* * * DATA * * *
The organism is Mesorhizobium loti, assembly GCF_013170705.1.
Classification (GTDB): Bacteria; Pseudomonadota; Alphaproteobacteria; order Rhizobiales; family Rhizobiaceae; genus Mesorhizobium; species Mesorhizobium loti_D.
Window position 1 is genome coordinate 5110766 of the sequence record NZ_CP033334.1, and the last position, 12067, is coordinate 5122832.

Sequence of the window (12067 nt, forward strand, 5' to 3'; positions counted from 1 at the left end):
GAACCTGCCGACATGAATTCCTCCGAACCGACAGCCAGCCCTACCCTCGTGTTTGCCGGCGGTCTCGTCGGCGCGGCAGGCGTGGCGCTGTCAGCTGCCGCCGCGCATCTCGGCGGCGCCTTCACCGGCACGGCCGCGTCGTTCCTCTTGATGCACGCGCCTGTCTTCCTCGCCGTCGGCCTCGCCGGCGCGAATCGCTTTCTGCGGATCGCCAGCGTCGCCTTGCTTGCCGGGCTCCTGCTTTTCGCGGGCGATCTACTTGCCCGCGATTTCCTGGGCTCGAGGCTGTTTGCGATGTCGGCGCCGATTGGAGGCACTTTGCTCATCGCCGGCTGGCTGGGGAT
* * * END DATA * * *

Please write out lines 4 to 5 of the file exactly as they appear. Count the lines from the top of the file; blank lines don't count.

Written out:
Sequence of the window (12067 nt, forward strand, 5' to 3'; positions counted from 1 at the left end):
GAACCTGCCGACATGAATTCCTCCGAACCGACAGCCAGCCCTACCCTCGTGTTTGCCGGCGGTCTCGTCGGCGCGGCAGGCGTGGCGCTGTCAGCTGCCGCCGCGCATCTCGGCGGCGCCTTCACCGGCACGGCCGCGTCGTTCCTCTTGATGCACGCGCCTGTCTTCCTCGCCGTCGGCCTCGCCGGCGCGAATCGCTTTCTGCGGATCGCCAGCGTCGCCTTGCTTGCCGGGCTCCTGCTTTTCGCGGGCGATCTACTTGCCCGCGATTTCCTGGGCTCGAGGCTGTTTGCGATGTCGGCGCCGATTGGAGGCACTTTGCTCATCGCCGGCTGGCTGGGGAT